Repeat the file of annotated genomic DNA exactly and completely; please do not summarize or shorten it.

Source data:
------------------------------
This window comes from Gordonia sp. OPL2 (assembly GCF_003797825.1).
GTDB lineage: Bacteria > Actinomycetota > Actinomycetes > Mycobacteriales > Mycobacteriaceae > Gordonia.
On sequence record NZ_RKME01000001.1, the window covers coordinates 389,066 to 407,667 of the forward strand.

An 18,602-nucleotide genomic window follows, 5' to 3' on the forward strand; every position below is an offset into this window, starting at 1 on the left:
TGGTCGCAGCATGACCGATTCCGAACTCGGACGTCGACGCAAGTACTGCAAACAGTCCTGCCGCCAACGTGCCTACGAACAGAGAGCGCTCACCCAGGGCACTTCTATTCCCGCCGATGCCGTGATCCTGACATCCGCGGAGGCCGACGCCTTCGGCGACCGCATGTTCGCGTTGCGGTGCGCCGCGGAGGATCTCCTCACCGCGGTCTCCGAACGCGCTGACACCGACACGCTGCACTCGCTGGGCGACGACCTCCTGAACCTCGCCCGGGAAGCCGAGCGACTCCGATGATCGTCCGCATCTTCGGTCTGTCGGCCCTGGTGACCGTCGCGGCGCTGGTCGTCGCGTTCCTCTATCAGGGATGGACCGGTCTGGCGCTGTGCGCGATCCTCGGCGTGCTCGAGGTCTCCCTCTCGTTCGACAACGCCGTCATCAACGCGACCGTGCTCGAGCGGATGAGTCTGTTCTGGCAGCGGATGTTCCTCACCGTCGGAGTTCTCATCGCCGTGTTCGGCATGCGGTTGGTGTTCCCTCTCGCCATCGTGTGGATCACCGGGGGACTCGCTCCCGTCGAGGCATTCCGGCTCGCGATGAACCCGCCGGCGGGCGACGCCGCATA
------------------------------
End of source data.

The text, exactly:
This window comes from Gordonia sp. OPL2 (assembly GCF_003797825.1).
GTDB lineage: Bacteria > Actinomycetota > Actinomycetes > Mycobacteriales > Mycobacteriaceae > Gordonia.
On sequence record NZ_RKME01000001.1, the window covers coordinates 389,066 to 407,667 of the forward strand.

An 18,602-nucleotide genomic window follows, 5' to 3' on the forward strand; every position below is an offset into this window, starting at 1 on the left:
TGGTCGCAGCATGACCGATTCCGAACTCGGACGTCGACGCAAGTACTGCAAACAGTCCTGCCGCCAACGTGCCTACGAACAGAGAGCGCTCACCCAGGGCACTTCTATTCCCGCCGATGCCGTGATCCTGACATCCGCGGAGGCCGACGCCTTCGGCGACCGCATGTTCGCGTTGCGGTGCGCCGCGGAGGATCTCCTCACCGCGGTCTCCGAACGCGCTGACACCGACACGCTGCACTCGCTGGGCGACGACCTCCTGAACCTCGCCCGGGAAGCCGAGCGACTCCGATGATCGTCCGCATCTTCGGTCTGTCGGCCCTGGTGACCGTCGCGGCGCTGGTCGTCGCGTTCCTCTATCAGGGATGGACCGGTCTGGCGCTGTGCGCGATCCTCGGCGTGCTCGAGGTCTCCCTCTCGTTCGACAACGCCGTCATCAACGCGACCGTGCTCGAGCGGATGAGTCTGTTCTGGCAGCGGATGTTCCTCACCGTCGGAGTTCTCATCGCCGTGTTCGGCATGCGGTTGGTGTTCCCTCTCGCCATCGTGTGGATCACCGGGGGACTCGCTCCCGTCGAGGCATTCCGGCTCGCGATGAACCCGCCGGCGGGCGACGCCGCATA